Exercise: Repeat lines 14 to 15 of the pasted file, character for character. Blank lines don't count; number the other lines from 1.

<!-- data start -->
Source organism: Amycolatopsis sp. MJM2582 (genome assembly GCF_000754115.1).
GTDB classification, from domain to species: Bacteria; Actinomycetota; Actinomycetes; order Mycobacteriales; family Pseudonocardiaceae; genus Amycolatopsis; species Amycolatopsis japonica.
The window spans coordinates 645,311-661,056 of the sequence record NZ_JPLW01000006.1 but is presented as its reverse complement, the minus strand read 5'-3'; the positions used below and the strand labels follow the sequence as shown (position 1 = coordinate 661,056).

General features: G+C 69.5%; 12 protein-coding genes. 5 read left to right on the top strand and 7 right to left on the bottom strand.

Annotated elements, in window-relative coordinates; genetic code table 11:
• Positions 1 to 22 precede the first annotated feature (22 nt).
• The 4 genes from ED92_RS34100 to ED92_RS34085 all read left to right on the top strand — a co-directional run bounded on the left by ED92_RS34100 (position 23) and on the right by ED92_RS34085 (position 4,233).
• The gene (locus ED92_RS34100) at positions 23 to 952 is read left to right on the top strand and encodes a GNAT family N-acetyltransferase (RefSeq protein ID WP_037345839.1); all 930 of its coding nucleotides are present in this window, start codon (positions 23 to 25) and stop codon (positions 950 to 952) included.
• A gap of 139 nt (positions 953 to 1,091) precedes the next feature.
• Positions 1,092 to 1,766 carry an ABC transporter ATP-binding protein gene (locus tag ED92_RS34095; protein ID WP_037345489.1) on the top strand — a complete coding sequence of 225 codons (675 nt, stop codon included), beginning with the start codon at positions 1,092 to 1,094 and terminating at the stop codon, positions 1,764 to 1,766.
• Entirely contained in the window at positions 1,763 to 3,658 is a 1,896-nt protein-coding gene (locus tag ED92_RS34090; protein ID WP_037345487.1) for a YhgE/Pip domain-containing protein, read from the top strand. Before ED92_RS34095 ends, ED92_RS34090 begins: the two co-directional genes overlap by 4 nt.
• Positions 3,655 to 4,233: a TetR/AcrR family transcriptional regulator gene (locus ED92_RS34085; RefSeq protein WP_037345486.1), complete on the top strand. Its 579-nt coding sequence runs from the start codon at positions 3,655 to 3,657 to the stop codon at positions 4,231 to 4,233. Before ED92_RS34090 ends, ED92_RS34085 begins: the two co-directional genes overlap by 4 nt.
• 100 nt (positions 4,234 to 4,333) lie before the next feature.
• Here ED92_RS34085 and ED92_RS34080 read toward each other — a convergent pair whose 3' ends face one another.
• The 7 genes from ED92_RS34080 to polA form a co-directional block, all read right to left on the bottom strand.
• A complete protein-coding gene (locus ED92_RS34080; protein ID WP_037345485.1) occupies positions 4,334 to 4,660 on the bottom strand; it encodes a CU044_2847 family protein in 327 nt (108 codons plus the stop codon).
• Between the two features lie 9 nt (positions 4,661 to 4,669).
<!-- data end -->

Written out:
• Here ED92_RS34085 and ED92_RS34080 read toward each other — a convergent pair whose 3' ends face one another.
• The 7 genes from ED92_RS34080 to polA form a co-directional block, all read right to left on the bottom strand.